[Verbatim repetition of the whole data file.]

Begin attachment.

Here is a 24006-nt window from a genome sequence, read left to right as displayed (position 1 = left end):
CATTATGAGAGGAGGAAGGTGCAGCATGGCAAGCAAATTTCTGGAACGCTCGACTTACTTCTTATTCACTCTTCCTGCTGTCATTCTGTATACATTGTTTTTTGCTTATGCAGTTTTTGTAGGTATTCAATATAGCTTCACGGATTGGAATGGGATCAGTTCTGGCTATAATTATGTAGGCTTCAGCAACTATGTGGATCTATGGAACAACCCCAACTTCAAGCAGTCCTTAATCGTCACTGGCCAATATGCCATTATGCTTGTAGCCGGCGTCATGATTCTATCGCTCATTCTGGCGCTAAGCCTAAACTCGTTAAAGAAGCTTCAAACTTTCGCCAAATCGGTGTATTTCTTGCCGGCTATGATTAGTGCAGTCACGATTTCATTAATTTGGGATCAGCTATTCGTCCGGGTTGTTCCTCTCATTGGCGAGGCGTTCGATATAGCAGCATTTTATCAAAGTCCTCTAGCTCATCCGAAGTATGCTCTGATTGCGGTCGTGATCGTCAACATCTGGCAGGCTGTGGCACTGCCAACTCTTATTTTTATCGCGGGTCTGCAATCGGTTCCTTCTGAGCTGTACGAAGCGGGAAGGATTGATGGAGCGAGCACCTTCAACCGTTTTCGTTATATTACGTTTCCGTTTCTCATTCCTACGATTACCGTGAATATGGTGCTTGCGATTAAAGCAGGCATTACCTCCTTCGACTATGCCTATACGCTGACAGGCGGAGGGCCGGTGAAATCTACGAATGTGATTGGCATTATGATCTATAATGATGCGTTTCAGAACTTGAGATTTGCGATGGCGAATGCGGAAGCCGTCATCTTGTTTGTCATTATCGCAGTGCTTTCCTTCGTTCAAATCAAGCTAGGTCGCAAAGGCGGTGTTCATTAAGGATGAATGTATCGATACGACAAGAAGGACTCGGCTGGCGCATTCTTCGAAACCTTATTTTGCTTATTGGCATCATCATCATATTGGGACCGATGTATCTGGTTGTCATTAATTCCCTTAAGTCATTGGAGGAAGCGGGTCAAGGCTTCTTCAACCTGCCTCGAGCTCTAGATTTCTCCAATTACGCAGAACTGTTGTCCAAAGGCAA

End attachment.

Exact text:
Here is a 24006-nt window from a genome sequence, read left to right as displayed (position 1 = left end):
CATTATGAGAGGAGGAAGGTGCAGCATGGCAAGCAAATTTCTGGAACGCTCGACTTACTTCTTATTCACTCTTCCTGCTGTCATTCTGTATACATTGTTTTTTGCTTATGCAGTTTTTGTAGGTATTCAATATAGCTTCACGGATTGGAATGGGATCAGTTCTGGCTATAATTATGTAGGCTTCAGCAACTATGTGGATCTATGGAACAACCCCAACTTCAAGCAGTCCTTAATCGTCACTGGCCAATATGCCATTATGCTTGTAGCCGGCGTCATGATTCTATCGCTCATTCTGGCGCTAAGCCTAAACTCGTTAAAGAAGCTTCAAACTTTCGCCAAATCGGTGTATTTCTTGCCGGCTATGATTAGTGCAGTCACGATTTCATTAATTTGGGATCAGCTATTCGTCCGGGTTGTTCCTCTCATTGGCGAGGCGTTCGATATAGCAGCATTTTATCAAAGTCCTCTAGCTCATCCGAAGTATGCTCTGATTGCGGTCGTGATCGTCAACATCTGGCAGGCTGTGGCACTGCCAACTCTTATTTTTATCGCGGGTCTGCAATCGGTTCCTTCTGAGCTGTACGAAGCGGGAAGGATTGATGGAGCGAGCACCTTCAACCGTTTTCGTTATATTACGTTTCCGTTTCTCATTCCTACGATTACCGTGAATATGGTGCTTGCGATTAAAGCAGGCATTACCTCCTTCGACTATGCCTATACGCTGACAGGCGGAGGGCCGGTGAAATCTACGAATGTGATTGGCATTATGATCTATAATGATGCGTTTCAGAACTTGAGATTTGCGATGGCGAATGCGGAAGCCGTCATCTTGTTTGTCATTATCGCAGTGCTTTCCTTCGTTCAAATCAAGCTAGGTCGCAAAGGCGGTGTTCATTAAGGATGAATGTATCGATACGACAAGAAGGACTCGGCTGGCGCATTCTTCGAAACCTTATTTTGCTTATTGGCATCATCATCATATTGGGACCGATGTATCTGGTTGTCATTAATTCCCTTAAGTCATTGGAGGAAGCGGGTCAAGGCTTCTTCAACCTGCCTCGAGCTCTAGATTTCTCCAATTACGCAGAACTGTTGTCCAAAGGCAA